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1st Photos of Mars by Curiosity Rover (Gallery)

1st Mars Photos by Curiosity Rover: Cheers

NASA TV

The first Mars photos from NASA's Curiosity rover prompt a huge celebration by the rover's mission support team at NASA's Jet Propulsion Laboratory in Pasadena, Calif., just minutes after the rover's Aug. 5 PDT, 2012 landing.

Curiosity Descending with Heat Shield Visible After Ejection

NASA/JPL-Caltech/Univ. of Arizona

As NASA's Curiosity rover descended to the surface of Mars the night of August 5, 2012, NASA's Mars Reconnaissance Orbiter (MRO) captured an image of the rover gliding on its parachute (top inset). Further examination shows what appears to be the heat shield (lower inset) which appears to be free falling as its landing would create a dust cloud. Image released August 6, 2012.

Mars Rover Curiosity: 1st Photo on Mars

NASA

This first image from the Mars rover Curiosity on the surface of Mars shows the rover's shadow as seen by a navigation camera. NASA released the image just minutes after the rover's successful Aug. 5 PDT, 2012 landing.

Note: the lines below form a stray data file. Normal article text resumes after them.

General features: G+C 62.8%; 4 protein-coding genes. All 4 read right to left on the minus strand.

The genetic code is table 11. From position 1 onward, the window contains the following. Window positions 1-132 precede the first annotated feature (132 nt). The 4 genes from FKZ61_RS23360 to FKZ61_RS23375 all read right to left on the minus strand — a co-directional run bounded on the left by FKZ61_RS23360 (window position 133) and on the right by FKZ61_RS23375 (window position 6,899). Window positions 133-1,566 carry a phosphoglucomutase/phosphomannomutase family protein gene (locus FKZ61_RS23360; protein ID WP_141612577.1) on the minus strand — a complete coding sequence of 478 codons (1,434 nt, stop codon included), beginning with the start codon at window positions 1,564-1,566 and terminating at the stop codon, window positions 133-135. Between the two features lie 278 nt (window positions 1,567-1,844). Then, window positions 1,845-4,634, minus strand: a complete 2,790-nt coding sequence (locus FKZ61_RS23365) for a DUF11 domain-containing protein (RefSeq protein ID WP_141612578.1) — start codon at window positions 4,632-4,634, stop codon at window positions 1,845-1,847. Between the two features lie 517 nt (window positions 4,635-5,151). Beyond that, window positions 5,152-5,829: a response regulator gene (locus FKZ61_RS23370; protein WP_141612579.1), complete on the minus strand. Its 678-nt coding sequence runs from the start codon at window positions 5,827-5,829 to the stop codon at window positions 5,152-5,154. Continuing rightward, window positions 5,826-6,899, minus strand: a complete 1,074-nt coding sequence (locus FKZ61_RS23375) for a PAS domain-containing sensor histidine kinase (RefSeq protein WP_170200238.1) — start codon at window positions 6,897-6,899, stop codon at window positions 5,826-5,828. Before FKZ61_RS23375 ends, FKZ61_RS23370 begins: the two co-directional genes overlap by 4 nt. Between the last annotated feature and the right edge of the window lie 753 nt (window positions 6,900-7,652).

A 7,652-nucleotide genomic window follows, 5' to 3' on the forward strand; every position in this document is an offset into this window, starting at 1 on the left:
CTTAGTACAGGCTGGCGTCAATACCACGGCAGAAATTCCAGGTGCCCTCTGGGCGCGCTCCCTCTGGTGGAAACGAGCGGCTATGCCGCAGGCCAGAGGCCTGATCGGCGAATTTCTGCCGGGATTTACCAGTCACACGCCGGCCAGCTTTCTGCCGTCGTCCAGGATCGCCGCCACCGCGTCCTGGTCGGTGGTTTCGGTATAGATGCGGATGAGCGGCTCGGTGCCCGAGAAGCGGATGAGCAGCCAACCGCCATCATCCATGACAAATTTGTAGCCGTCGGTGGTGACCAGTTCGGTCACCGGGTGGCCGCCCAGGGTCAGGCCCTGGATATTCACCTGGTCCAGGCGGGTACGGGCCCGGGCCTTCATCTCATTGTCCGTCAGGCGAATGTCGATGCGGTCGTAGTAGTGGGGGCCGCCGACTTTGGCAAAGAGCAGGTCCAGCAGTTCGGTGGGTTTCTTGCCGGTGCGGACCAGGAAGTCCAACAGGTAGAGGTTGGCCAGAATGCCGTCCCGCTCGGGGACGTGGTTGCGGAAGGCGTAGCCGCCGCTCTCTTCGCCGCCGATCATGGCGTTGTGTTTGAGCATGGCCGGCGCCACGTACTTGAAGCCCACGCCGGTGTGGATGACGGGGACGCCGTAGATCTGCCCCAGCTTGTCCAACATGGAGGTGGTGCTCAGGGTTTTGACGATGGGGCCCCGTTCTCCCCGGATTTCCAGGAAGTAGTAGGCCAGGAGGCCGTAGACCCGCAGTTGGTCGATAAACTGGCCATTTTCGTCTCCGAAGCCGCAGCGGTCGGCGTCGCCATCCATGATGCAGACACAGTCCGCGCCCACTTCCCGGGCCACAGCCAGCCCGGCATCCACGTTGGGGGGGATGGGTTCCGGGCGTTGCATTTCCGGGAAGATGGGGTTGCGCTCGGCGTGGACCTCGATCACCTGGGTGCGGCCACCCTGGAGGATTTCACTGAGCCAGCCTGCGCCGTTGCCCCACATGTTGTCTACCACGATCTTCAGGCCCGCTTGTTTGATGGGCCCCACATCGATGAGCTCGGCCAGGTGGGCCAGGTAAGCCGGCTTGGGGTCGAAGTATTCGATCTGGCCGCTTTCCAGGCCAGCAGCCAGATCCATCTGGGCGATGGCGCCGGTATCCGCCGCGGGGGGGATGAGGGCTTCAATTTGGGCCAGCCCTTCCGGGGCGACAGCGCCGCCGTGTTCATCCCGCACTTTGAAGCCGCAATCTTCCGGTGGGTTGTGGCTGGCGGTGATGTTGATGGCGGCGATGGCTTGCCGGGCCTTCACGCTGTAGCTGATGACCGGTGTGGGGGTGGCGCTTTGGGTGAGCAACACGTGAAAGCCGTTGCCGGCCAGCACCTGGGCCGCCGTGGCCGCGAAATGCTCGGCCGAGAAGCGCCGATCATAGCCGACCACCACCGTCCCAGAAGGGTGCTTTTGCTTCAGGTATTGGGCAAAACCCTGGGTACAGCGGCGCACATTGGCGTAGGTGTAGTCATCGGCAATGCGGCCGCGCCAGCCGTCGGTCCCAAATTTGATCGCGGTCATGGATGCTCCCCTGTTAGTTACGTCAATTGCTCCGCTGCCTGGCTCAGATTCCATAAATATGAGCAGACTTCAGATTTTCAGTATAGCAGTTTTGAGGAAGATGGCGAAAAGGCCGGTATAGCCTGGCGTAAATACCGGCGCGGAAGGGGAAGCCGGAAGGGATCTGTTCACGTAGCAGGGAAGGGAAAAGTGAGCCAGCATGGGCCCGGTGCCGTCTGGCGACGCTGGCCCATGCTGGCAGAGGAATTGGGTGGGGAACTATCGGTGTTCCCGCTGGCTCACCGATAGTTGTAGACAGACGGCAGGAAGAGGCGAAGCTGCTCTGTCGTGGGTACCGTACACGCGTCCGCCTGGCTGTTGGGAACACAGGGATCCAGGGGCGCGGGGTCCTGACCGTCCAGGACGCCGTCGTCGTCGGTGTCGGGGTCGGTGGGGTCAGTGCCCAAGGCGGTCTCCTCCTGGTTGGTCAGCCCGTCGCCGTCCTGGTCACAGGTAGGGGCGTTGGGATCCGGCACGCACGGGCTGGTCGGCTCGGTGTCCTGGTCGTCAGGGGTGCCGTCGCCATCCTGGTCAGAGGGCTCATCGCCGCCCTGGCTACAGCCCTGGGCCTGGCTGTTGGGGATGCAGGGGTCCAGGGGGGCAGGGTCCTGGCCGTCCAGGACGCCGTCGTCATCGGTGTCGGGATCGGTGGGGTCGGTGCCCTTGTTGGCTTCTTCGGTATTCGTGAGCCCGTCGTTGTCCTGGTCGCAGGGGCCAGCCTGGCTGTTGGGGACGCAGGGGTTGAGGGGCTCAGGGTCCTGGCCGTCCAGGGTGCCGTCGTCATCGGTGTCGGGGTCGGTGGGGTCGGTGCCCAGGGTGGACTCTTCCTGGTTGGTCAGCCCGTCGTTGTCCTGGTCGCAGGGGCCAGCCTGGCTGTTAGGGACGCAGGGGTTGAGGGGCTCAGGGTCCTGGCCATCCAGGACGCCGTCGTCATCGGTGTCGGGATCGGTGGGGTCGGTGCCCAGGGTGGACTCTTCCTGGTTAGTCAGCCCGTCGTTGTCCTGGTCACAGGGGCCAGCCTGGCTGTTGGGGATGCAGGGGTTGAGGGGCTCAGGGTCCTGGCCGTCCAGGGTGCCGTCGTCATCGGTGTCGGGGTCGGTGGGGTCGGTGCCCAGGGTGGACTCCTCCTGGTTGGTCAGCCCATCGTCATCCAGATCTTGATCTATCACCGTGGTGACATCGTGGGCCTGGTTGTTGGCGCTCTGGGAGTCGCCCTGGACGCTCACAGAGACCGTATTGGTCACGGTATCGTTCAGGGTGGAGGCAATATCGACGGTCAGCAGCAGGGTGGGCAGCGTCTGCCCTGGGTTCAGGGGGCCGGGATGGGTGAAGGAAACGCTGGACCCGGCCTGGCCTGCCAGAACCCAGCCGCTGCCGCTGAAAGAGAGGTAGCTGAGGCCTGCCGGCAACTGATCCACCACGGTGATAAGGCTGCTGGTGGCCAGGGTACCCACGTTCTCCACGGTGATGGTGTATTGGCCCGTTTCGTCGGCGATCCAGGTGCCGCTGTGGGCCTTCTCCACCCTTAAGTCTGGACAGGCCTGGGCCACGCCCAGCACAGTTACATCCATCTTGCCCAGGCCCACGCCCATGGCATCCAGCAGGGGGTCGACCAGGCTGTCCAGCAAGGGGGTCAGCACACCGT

One of the First Images from Curiosity Rover on Mars

NASA TV

Curiosity immediately began beaming back images from Mars after landing, as seen at JPL, Pasadena, CA, August 5, 2012.

1st Mars Photos by Curiosity Rover: Mission Ops

NASA TV

NASA Entry, Descent and Landing engineer Adam Seltzner points as the first photos of Mars from the Curiosity rover are displayed just minutes after the rover's Aug. 5 PDT, 2012 landing.

MSL Team Members See First Thumbnail from Curiosity Rover on Mars

NASA TV

MSL team members react with jubilation as the first thumbnail from Curiosity rover arrives at JPL in Pasadena, CA, August 5, 2012.

1st Thumbnail from Curiosity Rover

NASA TV

Very first image from Curiosity rover on Mars, as seen at JPL in Pasadena, CA, August 5, 2012.

Cameras on Mars Rover Curiosity

NASA/JPL-Caltech

This graphic shows the locations of the 17 cameras on NASA's Curiosity rover. The rover's mast features seven cameras. There is one camera on the end of a robotic and nine cameras hard-mounted to the rover, eight for navigation and one for descent imagery.

Mars Curiosity Rover with Rocks

NASA/JPL-Caltech

This close-up look at the Mars rover Curiosity's deck shows small Martian rocks on top of the rover. The rocks were kicked up by Curiosity's sky crane rockets, but pose no concern for the rover. Image taken on Sol 3 (Aug. 8-9, 2012).

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